About Sovernet

Introduction

We recognize that our users have varying levels of expertise and would like to underline that the following advice is structured for those with no expertise. Those with expertise may wish to not follow our advice. However, we recommend the following approach to password protection and cannot comment on any variations to our approach. Following our advice will allow you to password protect a directory. Not following our advice may lead to protection not working.

In the example shown below, the username is dsl. So, all paths reflect a reference to the username dsl. Your path should reflect a reference to your username. In our example, the directory being protected is named restricted . So, all paths reflect a reference to the protected directory named restricted. Your path should reflect a reference to the name of the directory you wish to protect.In our example, the authorization file (AuthUserFile) is named dslprotect. So, all relevant paths reflect the AuthUserFile named dslprotect . Your path should reflect a reference to the name of your AuthUserFile.In our example, the .htaccess file reflects a path built around the username dsl, the directory named restricted , and the AuthUserFile named dslprotect . Your path should reflect a reference to your username, the name of your protected directory, and the name of your AuthUserFile.

There are four steps to setting up password-protected site directories. These steps should be followed as noted below (where www.example.com represents your domain name):

  • Creation of the AuthUserFile and its placement in your home directory on webhost.sover.net
  • Configuration of the .htaccess file and its placement in the directory you wish to protect (usually a directory in the www.example.com directory) on webhost.sover.net
  • Adjustment of the access.cgi script and its placement in the directory named cgi (do not change the directory permissions) in your www.example.com directory on webhost.sovet.net.

The cgi directory is to be created by you. Make sure you do not change permissions on the new cgi directory when you create it. Running the access.cgi script and inputting the username/password of those to whom you wish to grant access.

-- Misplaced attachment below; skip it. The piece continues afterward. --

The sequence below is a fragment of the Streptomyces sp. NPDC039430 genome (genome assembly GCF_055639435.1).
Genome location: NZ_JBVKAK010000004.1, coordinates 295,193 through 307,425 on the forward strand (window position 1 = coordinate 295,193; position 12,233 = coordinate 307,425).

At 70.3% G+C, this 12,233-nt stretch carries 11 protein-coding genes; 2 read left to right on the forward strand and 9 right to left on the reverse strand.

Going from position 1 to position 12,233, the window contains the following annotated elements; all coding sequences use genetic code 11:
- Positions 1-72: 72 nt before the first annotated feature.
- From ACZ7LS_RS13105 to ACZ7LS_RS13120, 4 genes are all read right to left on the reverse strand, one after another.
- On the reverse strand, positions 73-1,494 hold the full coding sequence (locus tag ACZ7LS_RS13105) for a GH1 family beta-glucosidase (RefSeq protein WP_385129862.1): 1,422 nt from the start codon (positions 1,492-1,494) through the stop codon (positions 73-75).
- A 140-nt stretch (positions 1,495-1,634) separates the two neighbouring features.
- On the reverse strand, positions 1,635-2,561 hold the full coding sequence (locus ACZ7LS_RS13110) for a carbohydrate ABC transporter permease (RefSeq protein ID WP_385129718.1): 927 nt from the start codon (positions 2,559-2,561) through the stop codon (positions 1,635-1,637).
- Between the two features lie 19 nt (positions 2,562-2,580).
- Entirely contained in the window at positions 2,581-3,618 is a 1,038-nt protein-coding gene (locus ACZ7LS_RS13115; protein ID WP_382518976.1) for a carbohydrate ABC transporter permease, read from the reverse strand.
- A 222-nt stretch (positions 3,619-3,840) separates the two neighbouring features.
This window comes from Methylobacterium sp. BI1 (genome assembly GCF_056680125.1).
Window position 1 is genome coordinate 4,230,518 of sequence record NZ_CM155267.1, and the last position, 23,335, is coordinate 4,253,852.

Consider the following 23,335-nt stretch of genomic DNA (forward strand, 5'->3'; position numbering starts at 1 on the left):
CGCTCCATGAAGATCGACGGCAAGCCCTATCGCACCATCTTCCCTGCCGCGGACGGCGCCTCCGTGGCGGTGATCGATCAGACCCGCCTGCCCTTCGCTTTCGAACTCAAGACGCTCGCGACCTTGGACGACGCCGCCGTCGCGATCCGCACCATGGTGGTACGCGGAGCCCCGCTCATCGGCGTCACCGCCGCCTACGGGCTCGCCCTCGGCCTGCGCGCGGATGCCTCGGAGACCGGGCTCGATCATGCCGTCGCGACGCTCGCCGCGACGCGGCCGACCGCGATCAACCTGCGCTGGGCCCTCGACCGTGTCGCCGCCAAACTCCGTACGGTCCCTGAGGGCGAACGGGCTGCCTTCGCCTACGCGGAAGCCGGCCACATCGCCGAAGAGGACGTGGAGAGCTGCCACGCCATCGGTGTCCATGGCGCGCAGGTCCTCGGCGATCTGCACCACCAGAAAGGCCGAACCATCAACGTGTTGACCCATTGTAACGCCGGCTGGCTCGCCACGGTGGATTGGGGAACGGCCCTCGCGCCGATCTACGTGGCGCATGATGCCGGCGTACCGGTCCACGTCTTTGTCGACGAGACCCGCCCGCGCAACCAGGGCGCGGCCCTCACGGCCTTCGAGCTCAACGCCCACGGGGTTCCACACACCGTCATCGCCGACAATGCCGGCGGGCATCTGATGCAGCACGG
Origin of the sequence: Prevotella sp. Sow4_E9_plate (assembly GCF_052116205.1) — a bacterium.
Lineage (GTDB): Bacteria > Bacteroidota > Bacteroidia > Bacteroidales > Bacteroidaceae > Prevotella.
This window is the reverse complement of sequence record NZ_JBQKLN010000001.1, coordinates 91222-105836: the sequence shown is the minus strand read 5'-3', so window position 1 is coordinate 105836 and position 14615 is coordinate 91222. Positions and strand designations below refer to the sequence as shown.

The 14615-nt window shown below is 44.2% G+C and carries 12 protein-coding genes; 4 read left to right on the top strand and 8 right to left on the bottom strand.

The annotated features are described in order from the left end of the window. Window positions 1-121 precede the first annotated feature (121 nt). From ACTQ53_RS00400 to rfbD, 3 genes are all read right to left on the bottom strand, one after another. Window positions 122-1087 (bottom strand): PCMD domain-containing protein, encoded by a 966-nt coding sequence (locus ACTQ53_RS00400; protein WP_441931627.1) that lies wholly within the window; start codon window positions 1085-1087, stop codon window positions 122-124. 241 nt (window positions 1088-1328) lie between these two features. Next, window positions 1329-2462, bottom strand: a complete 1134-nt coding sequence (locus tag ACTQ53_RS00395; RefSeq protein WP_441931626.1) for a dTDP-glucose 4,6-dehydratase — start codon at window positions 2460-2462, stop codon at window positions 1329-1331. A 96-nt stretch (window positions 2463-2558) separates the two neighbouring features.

For this example the username is dsl. dsl wishes to set-up password protection for a particular directory at her/his web site. For this example that directory is called restricted.

Steps for the implementation of password protection for the username dsl and the directory named restricted are below:

The AuthUserFile is named dslprotect (in this example). You may name this file anything you desire. Create this file using a text editor and save it as a straight (plain) ASCII text file, with whatever name you wish, and no file extension. If you use a word-processor, be doubly sure the saved file is in plain text; some processors try to insert formatting automatically. FTP the file to your home directory on the webhost.sover.net server. This file will contain all relevant usernames and encrypted passwords generated (by your direction) through use of the access.cgi script, and will be referenced in the .htaccess file, as shown below.

  1. Next, create the .htaccess file. Again, use a text editor/word-processor and save the file as a plain text file, with no file extension.The name MUST be exactly as shown, including the “.” (period) in front. The configuration shown below, for the example directory named restricted, must be typed exactly as shown, replacing the directory name (restricted) and the path for the AuthUserFile with your own information. The file .htaccess MUST reside in the directory you wish to protect:
     
    AuthType Basic
    AuthName "Access into the directory restricted"
    AuthUserFile /home/d/s/dsl/dslprotect